Paul and Diane Honig aren't your typical homeowners. For one thing, their house is capable of generating more energy than the family consumes. Then there's the estimated $400 paycheck they see every year as a result of selling their home's surplus energy to Connecticut Light & Power. It's no surprise that sustainable living is a huge money-saver in the long-term, but as this couple has learned, building the state's first certified "passive house" has also been a great source of income.
Features like thicker walls and multi-pane windows offer air-tight insulation and natural ventilation. Although Germany and Scandinavia have made advancements in these types of dwellings, American developers have begun paving the way for some of our own. Brooklyn's first passive home in Park Slope, for example, is a stunning three-story residence that meets the standard criteria for certification. Curbed recently featured a passive apartment building (with high-tech functions such as thermostatic controllers in each room) that's currently in construction in Bushwick, Brooklyn.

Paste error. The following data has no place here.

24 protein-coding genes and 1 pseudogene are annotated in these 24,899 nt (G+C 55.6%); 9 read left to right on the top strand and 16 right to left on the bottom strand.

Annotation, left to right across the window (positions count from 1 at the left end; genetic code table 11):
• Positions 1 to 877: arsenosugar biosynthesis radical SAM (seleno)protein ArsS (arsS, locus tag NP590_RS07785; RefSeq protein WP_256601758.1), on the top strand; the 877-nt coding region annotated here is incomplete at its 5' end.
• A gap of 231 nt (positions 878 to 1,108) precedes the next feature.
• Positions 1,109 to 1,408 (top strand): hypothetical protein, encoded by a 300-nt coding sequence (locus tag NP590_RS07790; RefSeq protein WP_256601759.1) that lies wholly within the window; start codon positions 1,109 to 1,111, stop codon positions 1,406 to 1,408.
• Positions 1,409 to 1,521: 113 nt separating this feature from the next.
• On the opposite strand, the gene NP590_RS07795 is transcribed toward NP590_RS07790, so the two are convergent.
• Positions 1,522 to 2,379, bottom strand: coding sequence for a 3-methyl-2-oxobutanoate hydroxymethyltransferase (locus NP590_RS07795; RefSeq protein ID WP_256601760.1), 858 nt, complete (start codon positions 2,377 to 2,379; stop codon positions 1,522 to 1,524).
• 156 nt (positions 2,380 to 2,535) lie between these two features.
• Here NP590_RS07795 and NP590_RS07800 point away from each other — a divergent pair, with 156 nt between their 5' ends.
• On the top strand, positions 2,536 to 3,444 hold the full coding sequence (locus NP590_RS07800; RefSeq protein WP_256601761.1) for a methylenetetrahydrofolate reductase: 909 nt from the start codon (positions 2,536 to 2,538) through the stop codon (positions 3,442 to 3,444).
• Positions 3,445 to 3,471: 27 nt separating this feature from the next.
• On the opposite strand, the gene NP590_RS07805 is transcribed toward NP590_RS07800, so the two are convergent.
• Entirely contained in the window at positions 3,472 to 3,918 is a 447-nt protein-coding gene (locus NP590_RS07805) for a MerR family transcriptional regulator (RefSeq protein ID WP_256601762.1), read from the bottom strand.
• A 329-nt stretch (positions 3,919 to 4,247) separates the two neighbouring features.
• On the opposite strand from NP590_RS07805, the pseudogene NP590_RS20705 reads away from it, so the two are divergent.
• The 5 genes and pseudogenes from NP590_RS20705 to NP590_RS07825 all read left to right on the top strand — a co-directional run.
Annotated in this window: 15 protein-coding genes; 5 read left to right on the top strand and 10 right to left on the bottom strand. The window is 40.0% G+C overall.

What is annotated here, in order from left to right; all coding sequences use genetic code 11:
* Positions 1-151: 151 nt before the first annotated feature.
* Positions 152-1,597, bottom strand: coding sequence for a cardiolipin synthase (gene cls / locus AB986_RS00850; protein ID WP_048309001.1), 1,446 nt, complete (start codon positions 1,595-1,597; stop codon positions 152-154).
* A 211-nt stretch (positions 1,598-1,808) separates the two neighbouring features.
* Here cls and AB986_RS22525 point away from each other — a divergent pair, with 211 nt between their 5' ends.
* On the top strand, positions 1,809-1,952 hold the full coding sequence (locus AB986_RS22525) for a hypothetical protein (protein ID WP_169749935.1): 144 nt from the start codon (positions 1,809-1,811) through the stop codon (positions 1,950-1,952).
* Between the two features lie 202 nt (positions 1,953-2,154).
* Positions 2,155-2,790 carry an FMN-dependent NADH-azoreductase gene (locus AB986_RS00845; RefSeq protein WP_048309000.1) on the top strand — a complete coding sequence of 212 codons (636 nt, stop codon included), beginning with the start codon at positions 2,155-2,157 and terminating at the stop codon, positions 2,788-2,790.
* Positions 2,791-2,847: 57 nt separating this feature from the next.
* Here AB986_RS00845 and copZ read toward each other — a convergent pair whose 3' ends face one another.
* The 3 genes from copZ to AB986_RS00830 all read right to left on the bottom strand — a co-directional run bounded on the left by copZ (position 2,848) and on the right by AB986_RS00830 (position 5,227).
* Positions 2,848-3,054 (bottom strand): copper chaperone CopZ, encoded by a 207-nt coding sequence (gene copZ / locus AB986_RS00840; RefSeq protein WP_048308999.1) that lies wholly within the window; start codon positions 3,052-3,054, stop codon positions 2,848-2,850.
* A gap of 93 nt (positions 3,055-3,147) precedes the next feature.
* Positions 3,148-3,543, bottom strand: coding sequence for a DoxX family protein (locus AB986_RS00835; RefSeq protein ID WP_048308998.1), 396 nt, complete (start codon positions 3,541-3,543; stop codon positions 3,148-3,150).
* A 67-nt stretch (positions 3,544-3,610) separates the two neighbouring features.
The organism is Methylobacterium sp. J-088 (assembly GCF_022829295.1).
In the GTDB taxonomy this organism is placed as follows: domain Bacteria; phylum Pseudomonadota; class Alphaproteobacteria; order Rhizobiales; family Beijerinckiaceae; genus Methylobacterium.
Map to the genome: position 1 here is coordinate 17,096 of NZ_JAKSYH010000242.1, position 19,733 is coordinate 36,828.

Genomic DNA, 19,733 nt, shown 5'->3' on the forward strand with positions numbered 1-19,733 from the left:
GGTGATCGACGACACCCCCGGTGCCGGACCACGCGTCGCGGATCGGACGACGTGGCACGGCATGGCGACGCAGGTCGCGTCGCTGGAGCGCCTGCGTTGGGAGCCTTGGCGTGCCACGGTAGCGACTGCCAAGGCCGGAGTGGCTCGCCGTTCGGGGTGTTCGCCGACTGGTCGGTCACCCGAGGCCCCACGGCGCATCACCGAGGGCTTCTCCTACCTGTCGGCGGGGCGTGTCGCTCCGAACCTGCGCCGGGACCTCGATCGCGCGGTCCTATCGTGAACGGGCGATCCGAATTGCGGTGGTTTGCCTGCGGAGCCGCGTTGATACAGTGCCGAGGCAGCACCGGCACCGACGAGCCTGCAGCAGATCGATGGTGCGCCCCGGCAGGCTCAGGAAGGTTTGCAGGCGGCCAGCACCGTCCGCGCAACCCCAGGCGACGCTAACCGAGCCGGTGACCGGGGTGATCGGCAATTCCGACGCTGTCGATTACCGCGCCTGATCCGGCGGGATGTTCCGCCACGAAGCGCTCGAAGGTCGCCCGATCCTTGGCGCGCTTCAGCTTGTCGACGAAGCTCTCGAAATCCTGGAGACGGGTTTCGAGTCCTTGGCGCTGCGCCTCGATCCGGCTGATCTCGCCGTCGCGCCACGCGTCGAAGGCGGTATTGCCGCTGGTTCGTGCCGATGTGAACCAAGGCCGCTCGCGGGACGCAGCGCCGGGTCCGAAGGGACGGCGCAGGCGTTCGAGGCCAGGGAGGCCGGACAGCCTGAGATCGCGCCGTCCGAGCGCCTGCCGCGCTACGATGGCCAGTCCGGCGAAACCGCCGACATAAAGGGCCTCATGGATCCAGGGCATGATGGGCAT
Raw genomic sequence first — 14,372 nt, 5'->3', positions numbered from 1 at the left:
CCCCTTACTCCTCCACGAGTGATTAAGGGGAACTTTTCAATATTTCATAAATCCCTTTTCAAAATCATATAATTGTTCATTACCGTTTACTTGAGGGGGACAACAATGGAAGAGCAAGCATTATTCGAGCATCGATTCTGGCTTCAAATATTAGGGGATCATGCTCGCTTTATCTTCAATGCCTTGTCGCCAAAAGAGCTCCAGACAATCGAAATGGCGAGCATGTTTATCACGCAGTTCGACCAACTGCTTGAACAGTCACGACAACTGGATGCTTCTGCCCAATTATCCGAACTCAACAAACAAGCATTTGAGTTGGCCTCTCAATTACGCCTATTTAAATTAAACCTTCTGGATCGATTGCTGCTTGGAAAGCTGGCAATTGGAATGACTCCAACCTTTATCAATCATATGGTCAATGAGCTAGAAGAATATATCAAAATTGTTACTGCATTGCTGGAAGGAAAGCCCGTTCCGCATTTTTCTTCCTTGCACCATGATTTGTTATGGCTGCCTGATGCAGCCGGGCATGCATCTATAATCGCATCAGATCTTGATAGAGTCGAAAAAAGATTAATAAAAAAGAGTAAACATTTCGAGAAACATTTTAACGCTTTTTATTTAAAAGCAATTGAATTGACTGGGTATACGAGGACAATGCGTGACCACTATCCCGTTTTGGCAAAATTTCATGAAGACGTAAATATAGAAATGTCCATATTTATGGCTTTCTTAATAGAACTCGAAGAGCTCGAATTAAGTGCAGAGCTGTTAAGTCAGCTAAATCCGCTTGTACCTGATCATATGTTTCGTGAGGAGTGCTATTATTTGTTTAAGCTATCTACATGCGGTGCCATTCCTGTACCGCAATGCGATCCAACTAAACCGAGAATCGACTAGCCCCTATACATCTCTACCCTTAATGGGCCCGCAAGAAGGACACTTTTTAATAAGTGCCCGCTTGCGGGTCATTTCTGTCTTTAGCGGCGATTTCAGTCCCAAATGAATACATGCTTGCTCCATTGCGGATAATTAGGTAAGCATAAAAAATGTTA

The Honigs' two-story residence is the first of its kind in the state of Connecticut, and joins the ranks of only 100 others across the nation. But after learning about their amazing feats, we're hoping we'll see more of these energy-efficient structures popping up soon.
For more photos of the house and to learn how the Honig family found unexpected ways of making income from their home (they're reportedly receiving a $25,000 check), head over to Courant's article for the full story.
CORRECTION: An earlier version of this article stated that the family made $400 a month by selling surplus energy. The Honig family is estimated to receive $400 a year by a HERS rater.
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